I have an old Regal acoustic my grandfather bought in the mid '60s, and it's taken a good amount of damage since he passed on. The neck is twisted (Bent backwards a bit from original position, bent slightly left) There is a string missing, but I can fix that, and the knobs on the headstock are rusted. Is this guitar fixable or will it R.I.P. ?

EDIT: Just noticed there are many cracks on the body and pickguard, can't wear a strap with it because one of the things is broken off.
Had a rough day? Feeling down about everything? Take a good long look in the mirror and ask yourself...What would Ozzy do?
Last edited by Dragonkid575 at Aug 22, 2006,
you could fix some of the stuff but the cracks on the body i don't think can be fixed. by new tuners go to a guitarcenter get it set up, put a new pcikguard and a new strap holder thing on
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Ok thank you so much, I'll do that.
Had a rough day? Feeling down about everything? Take a good long look in the mirror and ask yourself...What would Ozzy do?
Guitars are fairly simple objects made mostly of wood. As such they are almost always fixable if you're willing to throw enough money at it.
Except in cases of sentimental value such as I assume is your motivation. Most people take a "cost of repair vs. buy a new guitar" look at it.
My guess is in terms of cash, you'd be better off to call it a goner and get another guitar.
You can fix it but it won't be cheap. $300 to $400 to fix the neck and another $45 for a set of tuners and thats if you don't worry about the cracks. If you really love the guitar and/or its solid wood (not laminats) then it might be worth fixing but regal is a cheap brand so chances are it won't be worth fixing. If you aren't sure then take it to a luthier and see what they say. They should give you a free estimate.
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Oh dear. Never thought I'd ever have to disagree with CorduroyEW on a matter like this, but I suppose he has had a bit of an off day yesterday.
First about the neck: It's normal that it is bent backward slightly when the string tension has been off since who knows when. I think a new set of strings and some time for bedding in, followed by a slight twist of the truss rod in the right direction can do wonders. A slighty warped neck needs not to be a problem. It's all a matter of how much and in which direction.
What you discribe as cracks could very well be nothing more then scratches. Cracks always go in the direction of the grain and hardly ever cut through pick guards, so I'm optimistic here.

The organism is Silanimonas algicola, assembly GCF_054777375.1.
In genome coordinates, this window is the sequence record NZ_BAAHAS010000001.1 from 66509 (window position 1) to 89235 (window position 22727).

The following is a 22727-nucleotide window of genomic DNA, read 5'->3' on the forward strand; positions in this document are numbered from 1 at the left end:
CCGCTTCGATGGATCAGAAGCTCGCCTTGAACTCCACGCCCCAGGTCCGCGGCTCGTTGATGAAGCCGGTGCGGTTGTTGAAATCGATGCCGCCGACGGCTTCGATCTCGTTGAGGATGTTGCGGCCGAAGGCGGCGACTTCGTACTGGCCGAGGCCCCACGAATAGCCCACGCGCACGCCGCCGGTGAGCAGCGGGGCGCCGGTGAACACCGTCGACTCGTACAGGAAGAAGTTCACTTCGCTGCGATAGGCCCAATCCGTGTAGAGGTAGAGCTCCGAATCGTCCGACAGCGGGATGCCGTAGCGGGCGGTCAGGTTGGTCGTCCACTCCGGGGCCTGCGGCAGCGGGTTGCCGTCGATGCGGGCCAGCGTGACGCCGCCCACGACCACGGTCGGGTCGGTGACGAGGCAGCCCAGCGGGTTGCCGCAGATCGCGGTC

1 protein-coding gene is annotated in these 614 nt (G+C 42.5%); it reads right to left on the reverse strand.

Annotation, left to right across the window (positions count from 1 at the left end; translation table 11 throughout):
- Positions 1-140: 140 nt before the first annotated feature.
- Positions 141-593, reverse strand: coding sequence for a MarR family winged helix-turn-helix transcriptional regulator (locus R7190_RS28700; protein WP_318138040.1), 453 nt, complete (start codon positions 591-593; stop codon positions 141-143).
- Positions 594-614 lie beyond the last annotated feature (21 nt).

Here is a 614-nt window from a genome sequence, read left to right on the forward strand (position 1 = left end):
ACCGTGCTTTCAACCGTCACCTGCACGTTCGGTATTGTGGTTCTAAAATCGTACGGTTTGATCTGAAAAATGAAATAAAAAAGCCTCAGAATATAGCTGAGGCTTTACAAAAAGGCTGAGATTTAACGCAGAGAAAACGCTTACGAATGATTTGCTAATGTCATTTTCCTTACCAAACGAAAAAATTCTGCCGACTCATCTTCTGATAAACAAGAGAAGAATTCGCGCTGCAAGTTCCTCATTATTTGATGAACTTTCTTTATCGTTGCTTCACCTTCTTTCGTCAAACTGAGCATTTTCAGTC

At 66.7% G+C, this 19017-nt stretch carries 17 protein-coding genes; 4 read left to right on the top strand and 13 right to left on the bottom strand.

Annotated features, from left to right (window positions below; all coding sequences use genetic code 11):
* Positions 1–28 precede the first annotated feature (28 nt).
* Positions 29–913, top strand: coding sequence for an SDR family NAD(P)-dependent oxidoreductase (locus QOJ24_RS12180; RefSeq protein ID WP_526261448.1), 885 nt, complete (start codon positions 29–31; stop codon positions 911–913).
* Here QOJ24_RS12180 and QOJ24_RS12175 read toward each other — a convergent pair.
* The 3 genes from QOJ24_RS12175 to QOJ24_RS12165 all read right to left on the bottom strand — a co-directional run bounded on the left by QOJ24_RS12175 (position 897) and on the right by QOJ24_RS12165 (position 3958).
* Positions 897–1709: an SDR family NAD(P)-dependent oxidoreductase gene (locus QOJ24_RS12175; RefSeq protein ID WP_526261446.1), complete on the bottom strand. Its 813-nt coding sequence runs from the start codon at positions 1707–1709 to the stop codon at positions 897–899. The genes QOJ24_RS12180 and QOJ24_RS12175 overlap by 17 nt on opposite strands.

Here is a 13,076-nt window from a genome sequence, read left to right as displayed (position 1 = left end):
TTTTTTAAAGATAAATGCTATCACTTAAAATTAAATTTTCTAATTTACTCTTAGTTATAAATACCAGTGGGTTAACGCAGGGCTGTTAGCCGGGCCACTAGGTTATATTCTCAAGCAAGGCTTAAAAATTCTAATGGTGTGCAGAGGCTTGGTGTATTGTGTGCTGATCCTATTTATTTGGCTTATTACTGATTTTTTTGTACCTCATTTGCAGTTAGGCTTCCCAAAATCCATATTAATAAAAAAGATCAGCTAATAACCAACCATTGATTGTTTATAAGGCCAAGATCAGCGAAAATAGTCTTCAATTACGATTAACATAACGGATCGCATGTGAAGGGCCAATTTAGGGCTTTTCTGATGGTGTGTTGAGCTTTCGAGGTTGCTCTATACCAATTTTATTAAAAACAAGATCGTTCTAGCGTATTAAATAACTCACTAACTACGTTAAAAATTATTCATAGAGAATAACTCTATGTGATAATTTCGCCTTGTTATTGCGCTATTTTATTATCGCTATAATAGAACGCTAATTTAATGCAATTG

If then only the knobs of the tuners are rusted and nothing else, I'd say: put on a fresh set of strings and try. If it sounds like a wet carton box filled with loose patato chips CorduroyEW is right and it's a gonner (like your new strings). But it could just as well be a juwel. You'll never know untill you try. Letting a luthier judge it is OK, but if he doesn't try to figure out the basic sound quality and only takes into account the repair costs put against the resale value, he may also say it's a write off. I for me wouldn't draw such a conclusion that easily if it concerned my grandad's guitar.
^ In my experiance, if the average musician can just look at a guitar and tell you that the neck is twisted then the neck is more than just a little twisted. Because of this, I assumed that the neck of the guitar was very warped and that would be expensive to fix. If it isn't badly warped then it could be much easier/cheaper to fix.
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Guess you're right. Maybe it's just because I have a weak spot for cheap old broken down guitars that used to be grandad's which can be converted into sweet sounding instruments that I envision Dragonkid575 looking from the headstock down towards the body from a shallow angle, seeing the frets allmost parallel to one and another, exept perhaps for the nearest being a millimeter and a bit turned anti clockwise in respect to those furthest away. This would be so much nicer than seeing him looking down something resembling a spiral staircase or a corkscrew, wouldn't it?
But then again; it may just be wishfull thinking.
Last edited by Marcel Veltman at Aug 23, 2006,